Elizabeth Seton was the first United States-born woman to be canonized.
Pope Paul VI canonized her in 1975 with the words, “Yes, Venerable Brothers and beloved sons and daughters! Elizabeth Ann Seton is a saint!”
With those words, the journey to recognize one of the most influential Catholic women in the United States as a saint ended. Her order, the Sisters of Charity, founded at Emitsburg, Md., spread throughout the growing nation to provide medical care and help for the poor and orphaned, and to educate the young.
Catholics have venerated the tombs and bones of the saints since the apostolic times. Catholic Answers Original Encyclopedia describes relics thus: “The word ‘relics’ comes from the Latin reliquice …,” which, before the propagation of Christianity was an object, notably part of the body or clothes, that remain as a memorial of a departed saint. To some extent, the veneration of relics is a primitive instinct, and is associated with many other religions in addition to Christianity.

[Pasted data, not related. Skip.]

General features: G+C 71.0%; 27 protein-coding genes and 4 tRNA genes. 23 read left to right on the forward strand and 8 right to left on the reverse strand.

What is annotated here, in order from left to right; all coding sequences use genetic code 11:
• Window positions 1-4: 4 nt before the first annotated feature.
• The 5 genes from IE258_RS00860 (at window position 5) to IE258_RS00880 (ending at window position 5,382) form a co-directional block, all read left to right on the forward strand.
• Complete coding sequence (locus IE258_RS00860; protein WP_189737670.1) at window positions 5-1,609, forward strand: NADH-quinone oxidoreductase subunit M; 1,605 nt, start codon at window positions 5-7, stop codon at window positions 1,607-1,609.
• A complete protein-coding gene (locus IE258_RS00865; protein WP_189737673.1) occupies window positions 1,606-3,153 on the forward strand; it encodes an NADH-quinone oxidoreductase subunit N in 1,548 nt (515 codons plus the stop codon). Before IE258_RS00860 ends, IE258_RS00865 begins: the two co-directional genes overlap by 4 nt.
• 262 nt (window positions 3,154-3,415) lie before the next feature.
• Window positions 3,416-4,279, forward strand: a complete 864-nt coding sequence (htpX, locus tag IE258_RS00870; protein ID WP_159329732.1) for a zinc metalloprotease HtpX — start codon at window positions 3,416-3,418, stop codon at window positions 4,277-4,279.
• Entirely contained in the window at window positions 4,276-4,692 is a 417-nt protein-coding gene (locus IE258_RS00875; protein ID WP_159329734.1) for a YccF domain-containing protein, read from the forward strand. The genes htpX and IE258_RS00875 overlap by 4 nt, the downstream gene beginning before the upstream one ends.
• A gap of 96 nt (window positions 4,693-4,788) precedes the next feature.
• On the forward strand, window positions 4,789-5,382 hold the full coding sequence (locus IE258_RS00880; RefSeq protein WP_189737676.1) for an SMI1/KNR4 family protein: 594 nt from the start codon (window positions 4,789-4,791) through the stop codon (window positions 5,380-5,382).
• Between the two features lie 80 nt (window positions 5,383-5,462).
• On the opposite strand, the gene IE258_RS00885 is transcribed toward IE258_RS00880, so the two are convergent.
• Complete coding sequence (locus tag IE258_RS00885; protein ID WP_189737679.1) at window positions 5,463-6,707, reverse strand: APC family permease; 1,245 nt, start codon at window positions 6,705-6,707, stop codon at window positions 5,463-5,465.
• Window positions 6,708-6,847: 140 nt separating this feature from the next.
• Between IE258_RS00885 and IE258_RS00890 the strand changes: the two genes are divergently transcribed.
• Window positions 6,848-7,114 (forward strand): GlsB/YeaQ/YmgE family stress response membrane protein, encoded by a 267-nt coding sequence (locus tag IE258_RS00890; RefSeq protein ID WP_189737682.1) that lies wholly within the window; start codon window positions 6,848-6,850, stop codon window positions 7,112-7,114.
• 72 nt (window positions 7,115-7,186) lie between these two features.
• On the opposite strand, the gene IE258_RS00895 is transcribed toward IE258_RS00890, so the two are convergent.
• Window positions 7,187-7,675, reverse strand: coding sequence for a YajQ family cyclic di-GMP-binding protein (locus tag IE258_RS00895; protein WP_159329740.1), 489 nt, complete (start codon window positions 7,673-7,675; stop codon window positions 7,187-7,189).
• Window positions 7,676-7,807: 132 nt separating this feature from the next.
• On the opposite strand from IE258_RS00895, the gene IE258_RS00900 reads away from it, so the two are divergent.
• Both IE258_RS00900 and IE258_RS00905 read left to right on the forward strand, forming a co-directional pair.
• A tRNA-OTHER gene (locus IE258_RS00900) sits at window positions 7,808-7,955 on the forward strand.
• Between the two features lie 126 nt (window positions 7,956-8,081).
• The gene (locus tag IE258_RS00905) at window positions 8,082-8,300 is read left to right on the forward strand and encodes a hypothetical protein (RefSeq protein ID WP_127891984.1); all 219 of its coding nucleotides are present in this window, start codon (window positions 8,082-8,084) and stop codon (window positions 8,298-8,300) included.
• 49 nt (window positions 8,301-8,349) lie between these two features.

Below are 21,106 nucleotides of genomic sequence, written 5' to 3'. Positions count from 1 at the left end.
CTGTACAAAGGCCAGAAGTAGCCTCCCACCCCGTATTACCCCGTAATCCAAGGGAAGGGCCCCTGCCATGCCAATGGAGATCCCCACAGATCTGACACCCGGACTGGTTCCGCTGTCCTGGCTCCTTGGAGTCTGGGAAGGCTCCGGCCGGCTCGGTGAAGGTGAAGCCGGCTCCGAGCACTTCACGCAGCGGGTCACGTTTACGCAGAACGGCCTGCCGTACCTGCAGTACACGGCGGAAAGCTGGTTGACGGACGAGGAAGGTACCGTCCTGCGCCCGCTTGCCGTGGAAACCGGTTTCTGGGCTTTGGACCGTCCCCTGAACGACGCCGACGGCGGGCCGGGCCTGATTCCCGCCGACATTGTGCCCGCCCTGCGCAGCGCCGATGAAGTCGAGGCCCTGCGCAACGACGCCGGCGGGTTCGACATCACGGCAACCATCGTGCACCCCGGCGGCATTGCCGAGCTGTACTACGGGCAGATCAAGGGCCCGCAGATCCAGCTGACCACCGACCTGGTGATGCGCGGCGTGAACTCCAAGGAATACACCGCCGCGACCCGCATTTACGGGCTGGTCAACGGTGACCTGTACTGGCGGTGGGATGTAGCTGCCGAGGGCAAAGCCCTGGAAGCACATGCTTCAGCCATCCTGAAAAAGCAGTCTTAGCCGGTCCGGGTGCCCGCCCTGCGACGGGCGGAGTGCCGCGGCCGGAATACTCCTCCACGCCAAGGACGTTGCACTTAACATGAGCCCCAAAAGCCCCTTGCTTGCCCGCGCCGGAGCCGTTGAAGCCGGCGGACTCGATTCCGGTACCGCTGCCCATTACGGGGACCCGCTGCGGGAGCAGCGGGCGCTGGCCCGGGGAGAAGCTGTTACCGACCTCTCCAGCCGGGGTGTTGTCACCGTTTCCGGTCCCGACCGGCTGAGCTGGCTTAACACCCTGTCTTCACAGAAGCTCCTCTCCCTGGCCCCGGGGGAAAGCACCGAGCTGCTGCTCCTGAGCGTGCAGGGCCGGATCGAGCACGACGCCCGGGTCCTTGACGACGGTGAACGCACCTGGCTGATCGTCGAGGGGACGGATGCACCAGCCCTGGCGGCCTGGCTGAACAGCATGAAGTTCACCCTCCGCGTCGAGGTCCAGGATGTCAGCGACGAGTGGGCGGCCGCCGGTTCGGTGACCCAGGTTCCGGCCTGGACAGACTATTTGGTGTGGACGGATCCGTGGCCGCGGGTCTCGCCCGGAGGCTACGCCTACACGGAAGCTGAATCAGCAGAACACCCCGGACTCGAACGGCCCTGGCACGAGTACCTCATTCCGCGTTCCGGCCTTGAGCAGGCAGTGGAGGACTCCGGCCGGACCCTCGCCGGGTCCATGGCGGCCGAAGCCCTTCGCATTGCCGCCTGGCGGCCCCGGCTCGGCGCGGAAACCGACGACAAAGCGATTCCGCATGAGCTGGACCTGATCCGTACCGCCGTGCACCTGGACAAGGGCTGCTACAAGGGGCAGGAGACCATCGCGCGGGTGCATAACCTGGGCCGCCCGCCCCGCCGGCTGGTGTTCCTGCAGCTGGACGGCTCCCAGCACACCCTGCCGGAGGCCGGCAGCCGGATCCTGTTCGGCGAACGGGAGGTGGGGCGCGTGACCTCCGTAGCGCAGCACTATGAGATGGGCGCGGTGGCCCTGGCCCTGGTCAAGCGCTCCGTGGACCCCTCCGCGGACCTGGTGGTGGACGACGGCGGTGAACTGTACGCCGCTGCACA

The relic was donated to the parish in December 2011, when Mr. Holloway, a non-Catholic, called and said he wanted to make a donation.
He described how he came to possess this relic. During the late 1970s, he built a tavern close to Seton Hall University, called Seton’s Habit. The restaurateur wanted memorabilia from the university to adorn his tavern, so he went to an auction at the university where they were clearing a building for demolition. This relic was released at the time of her beatification in 1975, and was given to him by someone who thought he was, 1) a Catholic, and 2) devoted to “Mother Seton,” as her devotees called her.
After selling the restaurant, Mr. Holloway retired and moved to Pagosa Springs, a town he loved to visit when he was younger. He brought with him the relic and the documentation that verified that it was authentic. When he called the parish he explained that he was getting older and was divesting himself of things that would better serve others. Thus, he offered the parish the relic, which Fr. Don Malin readily and joyfully accepted. When Bishop Isern visited in January 2012 on the feast of the Mother of God, he enthroned the relic.
Another notable relic in our possession is a piece of the True Cross, which is embedded in the altar stone at Immaculate Heart of Mary Church. Although the authentication papers are not in our possession, Fr. John Bowe testified that he had seen them.